The conflict between government forces and the notorious Lord’s Resistance Army in Northern Uganda had a devastating impact on children and women throughout the 1980s and 90s. Thousands of children were used as fighters, porters and sex slaves and thousands more have been starved, displaced, attacked and deprived of basic needs.
Despite a 2008 ceasefire, women and children’s rights continue to be violated. A lack of respect and enforcement of the law and a culture of impunity mean that there are inadequate means to prevent and respond to these widespread offences.
In response to the vulnerable position of women and children and their difficulties in accessing justice, War Child provides free legal assistance to children and women across Northern Uganda. As a result, women and children are able to seek justice when they experience violence such as domestic abuse, rape, assault and neglect.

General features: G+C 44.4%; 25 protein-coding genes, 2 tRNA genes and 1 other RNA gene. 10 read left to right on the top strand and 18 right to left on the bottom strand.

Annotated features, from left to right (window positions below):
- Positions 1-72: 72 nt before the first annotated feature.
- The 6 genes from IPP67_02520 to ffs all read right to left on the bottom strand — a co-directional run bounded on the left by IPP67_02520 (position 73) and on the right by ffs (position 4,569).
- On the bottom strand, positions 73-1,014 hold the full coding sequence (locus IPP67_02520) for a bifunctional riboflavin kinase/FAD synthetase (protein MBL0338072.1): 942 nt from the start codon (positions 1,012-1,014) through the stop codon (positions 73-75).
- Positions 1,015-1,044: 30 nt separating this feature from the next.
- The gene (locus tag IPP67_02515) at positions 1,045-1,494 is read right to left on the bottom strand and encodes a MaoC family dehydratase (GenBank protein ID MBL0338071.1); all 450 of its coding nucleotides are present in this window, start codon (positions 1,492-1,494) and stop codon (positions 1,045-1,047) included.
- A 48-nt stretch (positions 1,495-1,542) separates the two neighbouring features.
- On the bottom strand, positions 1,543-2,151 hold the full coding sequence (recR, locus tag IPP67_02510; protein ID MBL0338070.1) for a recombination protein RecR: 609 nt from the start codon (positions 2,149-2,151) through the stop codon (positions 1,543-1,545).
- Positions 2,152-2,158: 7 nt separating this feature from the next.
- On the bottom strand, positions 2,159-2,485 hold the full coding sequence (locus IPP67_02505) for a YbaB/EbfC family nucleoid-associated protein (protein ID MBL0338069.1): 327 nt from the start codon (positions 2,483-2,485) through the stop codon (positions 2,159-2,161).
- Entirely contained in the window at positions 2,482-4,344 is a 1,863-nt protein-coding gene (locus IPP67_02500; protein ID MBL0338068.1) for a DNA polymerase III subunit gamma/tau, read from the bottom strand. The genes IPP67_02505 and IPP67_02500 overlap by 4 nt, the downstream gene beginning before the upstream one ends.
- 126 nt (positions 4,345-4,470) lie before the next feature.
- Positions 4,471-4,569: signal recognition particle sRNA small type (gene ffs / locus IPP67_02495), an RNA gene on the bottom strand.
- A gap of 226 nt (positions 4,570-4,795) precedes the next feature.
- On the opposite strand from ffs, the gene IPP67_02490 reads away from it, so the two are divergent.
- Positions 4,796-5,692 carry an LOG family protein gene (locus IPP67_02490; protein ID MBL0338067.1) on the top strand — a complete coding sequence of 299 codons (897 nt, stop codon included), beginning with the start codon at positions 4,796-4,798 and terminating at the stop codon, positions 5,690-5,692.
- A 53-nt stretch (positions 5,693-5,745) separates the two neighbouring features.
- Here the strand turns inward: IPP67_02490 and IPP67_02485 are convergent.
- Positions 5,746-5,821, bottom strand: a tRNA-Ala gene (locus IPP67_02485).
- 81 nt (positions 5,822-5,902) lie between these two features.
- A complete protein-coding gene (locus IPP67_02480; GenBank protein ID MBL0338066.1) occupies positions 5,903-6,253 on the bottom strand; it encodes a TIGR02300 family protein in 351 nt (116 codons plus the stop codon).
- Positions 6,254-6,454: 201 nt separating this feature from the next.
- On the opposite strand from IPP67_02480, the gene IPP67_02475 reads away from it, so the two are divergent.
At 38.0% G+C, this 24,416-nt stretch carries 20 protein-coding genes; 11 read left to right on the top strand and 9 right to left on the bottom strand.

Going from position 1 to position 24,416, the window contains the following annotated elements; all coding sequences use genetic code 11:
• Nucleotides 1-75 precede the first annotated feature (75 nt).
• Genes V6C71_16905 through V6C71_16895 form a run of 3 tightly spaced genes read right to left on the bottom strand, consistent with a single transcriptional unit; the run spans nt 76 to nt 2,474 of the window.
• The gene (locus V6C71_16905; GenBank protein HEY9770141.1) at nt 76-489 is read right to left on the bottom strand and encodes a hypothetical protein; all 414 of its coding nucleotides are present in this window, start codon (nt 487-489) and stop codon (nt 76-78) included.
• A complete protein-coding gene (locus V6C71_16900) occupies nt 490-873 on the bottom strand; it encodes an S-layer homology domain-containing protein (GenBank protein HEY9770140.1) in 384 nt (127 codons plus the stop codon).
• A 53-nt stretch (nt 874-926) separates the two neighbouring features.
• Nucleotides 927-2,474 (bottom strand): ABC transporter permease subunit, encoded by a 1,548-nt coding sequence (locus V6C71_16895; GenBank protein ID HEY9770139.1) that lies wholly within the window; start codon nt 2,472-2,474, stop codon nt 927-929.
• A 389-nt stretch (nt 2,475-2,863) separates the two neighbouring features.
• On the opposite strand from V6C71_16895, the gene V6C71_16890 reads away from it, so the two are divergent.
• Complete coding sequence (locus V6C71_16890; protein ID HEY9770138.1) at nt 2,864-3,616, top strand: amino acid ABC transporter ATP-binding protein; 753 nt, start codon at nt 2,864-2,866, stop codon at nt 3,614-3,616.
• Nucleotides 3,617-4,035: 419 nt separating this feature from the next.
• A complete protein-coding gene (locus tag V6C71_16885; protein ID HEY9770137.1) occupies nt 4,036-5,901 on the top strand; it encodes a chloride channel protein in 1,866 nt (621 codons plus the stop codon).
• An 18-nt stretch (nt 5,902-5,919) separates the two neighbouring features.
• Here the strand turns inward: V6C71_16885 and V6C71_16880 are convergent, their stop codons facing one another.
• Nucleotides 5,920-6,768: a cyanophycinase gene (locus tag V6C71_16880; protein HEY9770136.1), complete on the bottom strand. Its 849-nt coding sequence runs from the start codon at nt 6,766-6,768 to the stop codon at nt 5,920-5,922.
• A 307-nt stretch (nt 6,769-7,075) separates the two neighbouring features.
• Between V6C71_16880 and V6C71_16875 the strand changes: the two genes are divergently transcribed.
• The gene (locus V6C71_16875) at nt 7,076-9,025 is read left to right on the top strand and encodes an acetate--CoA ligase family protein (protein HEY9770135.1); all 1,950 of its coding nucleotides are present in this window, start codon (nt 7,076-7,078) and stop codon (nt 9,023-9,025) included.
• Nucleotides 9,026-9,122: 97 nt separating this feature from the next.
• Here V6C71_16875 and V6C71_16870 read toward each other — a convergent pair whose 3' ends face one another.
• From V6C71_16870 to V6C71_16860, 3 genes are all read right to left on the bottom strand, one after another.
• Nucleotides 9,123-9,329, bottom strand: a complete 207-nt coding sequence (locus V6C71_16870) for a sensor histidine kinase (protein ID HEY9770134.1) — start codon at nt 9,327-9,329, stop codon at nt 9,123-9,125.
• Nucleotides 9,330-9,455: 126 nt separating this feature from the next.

War Child also implements a number of programs to promote awareness and understanding of women and children’s rights. In addition, War Child provides training for justice and legal actors to ensure that they are aware of their responsibility to protect women and children and to respond to cases of rights violations, including sexual and gender-based violence.
Since 2007, War Child has involved over 30,000 community members in sensitization events to learn about women and children’s rights and trained over 1600 justice and legal actors.. In addition, regular radio panel discussions on sexual and gender-based violence and children’s rights run through local radio stations. War Child has been instrumental in helping to improve the situation of women and children in Northern Uganda and today local courts recognize War Child’s expertise in defending the rights of children and youth.